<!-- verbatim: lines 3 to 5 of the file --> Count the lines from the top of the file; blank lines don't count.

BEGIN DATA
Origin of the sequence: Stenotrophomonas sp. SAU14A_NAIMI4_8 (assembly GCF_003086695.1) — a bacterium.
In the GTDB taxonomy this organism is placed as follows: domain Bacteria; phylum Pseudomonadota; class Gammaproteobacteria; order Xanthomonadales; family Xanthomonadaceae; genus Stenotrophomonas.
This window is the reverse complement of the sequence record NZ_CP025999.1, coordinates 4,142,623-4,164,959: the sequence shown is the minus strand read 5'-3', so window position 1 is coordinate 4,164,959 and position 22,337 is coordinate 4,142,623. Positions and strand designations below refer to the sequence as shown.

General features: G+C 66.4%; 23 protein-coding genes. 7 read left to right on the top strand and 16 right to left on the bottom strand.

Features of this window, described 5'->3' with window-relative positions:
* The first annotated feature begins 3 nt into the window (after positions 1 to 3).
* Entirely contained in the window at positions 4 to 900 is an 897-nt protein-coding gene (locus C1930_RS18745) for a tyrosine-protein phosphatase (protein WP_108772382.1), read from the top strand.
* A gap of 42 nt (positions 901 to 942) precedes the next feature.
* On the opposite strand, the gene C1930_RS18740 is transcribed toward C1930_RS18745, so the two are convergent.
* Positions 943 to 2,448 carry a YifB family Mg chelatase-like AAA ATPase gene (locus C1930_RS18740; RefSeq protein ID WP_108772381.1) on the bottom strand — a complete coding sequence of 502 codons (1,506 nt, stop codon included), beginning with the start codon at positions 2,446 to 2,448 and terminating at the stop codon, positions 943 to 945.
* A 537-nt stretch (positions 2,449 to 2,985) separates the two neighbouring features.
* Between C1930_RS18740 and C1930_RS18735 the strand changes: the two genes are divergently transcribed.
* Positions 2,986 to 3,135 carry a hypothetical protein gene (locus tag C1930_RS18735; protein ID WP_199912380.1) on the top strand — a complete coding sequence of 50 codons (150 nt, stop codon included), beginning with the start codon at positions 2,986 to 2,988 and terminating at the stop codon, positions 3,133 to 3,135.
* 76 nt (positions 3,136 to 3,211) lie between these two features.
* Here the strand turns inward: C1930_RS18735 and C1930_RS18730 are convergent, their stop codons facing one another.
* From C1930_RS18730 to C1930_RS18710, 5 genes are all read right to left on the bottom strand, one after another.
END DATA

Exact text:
This window is the reverse complement of the sequence record NZ_CP025999.1, coordinates 4,142,623-4,164,959: the sequence shown is the minus strand read 5'-3', so window position 1 is coordinate 4,164,959 and position 22,337 is coordinate 4,142,623. Positions and strand designations below refer to the sequence as shown.

General features: G+C 66.4%; 23 protein-coding genes. 7 read left to right on the top strand and 16 right to left on the bottom strand.

Features of this window, described 5'->3' with window-relative positions: